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-   -   how do i know? (http://www.firearmstalk.com/forums/f18/how-do-i-know-53581/)

94browninghunt 12-14-2011 04:11 PM

how do i know?
 
How do i know when the barrel is too hot to shoot out of? I've never had an issue since i usually wait 15-20 seconds between each shot, but how hot is too hot to shoot?

Axxe55 12-14-2011 04:52 PM

Quote:

Originally Posted by 94browninghunt (Post 651721)
How do i know when the barrel is too hot to shoot out of? I've never had an issue since i usually wait 15-20 seconds between each shot, but how hot is too hot to shoot?

my rule of thumb is can you grab a hold of the barrel and hold it? if not, let it cool down. i know this isn't very technical way of putting it, but it's the way i was taught. if others have a better way i'd be interested too.

trip286 12-14-2011 05:03 PM

Some benchrest shooters wait until the barrel returns to ambient air temp after every shot.

I used to carry a SAW, so I'm not anal about cool barrels. The last time I shot my mosin, I made the wood smoke. But I wouldn't treat my grandfather's model 70 that way.

Axxe55 12-14-2011 05:06 PM

Quote:

Originally Posted by trip286 (Post 651760)
Some benchrest shooters wait until the barrel returns to ambient air temp after every shot.

I used to carry a SAW, so I'm not anal about cool barrels. The last time I shot my mosin, I made the wood smoke. But I wouldn't treat my grandfather's model 70 that way.

made the wood smoke! slow down there trip! i did burn my finger on my AR once, not realizing how hot that barrel was!:eek::D

hiwall 12-14-2011 05:07 PM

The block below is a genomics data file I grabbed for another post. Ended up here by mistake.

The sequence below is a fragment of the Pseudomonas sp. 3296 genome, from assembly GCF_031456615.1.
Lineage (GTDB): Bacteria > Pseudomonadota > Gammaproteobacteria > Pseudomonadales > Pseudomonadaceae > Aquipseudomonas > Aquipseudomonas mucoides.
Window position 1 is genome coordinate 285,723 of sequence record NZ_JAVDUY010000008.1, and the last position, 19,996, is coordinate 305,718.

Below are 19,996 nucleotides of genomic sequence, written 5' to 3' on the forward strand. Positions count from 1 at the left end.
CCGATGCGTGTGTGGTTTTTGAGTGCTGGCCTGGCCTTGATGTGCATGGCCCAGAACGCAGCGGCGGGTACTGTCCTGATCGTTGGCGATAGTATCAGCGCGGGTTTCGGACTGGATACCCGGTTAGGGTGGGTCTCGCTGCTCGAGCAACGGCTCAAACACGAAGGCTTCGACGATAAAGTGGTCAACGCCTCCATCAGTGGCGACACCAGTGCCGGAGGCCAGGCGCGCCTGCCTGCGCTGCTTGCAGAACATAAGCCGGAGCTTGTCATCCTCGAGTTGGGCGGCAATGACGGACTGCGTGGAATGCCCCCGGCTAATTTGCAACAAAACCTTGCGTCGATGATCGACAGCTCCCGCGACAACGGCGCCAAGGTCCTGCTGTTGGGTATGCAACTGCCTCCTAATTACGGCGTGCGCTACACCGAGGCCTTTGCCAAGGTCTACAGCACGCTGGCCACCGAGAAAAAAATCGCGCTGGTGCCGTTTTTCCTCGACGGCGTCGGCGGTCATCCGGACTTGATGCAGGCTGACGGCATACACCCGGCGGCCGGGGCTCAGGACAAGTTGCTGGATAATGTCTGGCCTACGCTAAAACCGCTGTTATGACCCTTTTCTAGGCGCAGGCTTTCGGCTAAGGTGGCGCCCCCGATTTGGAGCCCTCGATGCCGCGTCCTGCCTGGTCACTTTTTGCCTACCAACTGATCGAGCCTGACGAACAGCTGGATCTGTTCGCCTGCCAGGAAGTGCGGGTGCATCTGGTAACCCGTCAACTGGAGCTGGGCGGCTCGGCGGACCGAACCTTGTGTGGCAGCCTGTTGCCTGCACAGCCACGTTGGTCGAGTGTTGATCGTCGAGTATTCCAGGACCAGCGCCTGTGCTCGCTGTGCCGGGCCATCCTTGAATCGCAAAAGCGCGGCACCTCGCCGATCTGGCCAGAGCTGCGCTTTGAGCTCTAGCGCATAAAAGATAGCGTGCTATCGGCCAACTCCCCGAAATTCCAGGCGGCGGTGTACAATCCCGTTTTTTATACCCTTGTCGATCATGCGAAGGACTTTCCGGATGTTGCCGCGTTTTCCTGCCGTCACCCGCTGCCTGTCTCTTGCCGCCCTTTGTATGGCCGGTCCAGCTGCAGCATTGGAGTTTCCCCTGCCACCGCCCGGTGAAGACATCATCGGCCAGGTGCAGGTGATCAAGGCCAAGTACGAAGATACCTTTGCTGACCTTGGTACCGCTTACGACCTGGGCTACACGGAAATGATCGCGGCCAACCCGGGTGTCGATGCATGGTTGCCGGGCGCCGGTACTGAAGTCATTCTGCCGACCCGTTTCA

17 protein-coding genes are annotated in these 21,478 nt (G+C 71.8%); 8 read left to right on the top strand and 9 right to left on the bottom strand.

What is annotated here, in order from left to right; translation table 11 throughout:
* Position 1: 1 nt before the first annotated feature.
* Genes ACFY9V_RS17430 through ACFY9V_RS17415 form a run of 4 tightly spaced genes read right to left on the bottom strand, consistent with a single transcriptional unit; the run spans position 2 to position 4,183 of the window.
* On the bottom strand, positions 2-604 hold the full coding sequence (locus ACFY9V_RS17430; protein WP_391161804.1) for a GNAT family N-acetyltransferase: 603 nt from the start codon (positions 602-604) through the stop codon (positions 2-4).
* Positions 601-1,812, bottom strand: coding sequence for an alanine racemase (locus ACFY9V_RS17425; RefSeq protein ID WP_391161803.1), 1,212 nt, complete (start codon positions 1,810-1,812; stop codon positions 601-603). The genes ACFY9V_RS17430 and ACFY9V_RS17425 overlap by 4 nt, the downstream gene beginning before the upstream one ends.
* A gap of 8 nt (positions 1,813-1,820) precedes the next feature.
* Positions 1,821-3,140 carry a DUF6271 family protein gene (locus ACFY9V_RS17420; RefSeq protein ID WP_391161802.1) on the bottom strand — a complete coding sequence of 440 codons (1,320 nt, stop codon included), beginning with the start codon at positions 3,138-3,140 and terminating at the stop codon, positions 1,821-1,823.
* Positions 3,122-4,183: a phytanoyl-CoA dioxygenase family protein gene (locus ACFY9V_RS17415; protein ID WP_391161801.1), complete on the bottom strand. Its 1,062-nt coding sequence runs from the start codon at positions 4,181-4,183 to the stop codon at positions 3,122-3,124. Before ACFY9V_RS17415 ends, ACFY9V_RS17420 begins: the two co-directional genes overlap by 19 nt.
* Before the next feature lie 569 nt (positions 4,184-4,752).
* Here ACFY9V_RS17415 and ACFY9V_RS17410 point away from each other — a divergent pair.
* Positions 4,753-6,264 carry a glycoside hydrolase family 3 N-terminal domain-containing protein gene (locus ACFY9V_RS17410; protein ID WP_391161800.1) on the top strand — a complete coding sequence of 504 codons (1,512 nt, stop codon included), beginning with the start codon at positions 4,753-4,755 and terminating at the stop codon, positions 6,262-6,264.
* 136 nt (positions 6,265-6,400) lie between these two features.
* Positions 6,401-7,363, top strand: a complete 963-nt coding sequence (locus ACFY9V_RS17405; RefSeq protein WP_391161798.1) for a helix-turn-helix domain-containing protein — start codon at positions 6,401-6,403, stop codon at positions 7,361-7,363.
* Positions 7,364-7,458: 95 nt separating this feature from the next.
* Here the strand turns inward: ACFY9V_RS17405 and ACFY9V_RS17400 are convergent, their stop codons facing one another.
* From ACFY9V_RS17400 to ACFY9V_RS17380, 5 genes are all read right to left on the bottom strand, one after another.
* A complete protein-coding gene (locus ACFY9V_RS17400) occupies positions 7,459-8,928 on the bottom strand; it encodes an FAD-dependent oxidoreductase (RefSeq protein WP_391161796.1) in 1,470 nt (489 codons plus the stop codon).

If your gun is in the sun very long out here it is always to hot to touch. My rule is if the barrel starts to droop then stop shooting.

Sniper03 12-14-2011 05:22 PM

94,
That is a good question. As stated if you put your hand or finger on the barrel and you do not want to leave it there then it is too hot!
The main thing is you are literally reducing the life of your weapon if you allow it to get that hot and continue. The issue is called excessive heat in the chamber for prolonged time increases the Throat Erosion of the weapon particularly in ARs and Semi-Auto Rifles. I am very careful with my prized rifles and will not allow them to continue to be hot for long periods of time. Allowing them brief periods to cool is a good policy for someone who cares about their weapons. I realize there is also a difference between a $450.00 AK style weapon you are having fun with and burning ammunition compared to a $1200 AR Rifle decked out. Not to offend anyone here on the Forum but it is also for that reason that I will never shoot steel cased varnished bullets in any of my quality rifles. It usually will function fine in the AK style weapon due to their tolerances are considerable more open compared to a good quality AR. Moral of the story! Let your weapon cool periodically between drills or even changing locations or yard lines. Heat is the enemy of chamber and bore life!

03

therewolf 12-14-2011 05:30 PM

If it's glowing red, I don't worry about it too much.

If it's white hot, I know my barrel and my ammo supply

are both in big trouble...:D

Actually, IMHO, Sniper03 is right.

I'm trying a new cleaning paradigm of bore butter or

Dexron III in my range guns after a few shots, it will also

cool them down, as well as break free hard deposits ...

skeniger2002 12-17-2011 01:46 AM

Got to watch excessive coolings to.

partdeux 12-17-2011 02:37 AM

what a 1,000+ rounds as fast as you can possibly pump them through the gun?
Bersa test fire video


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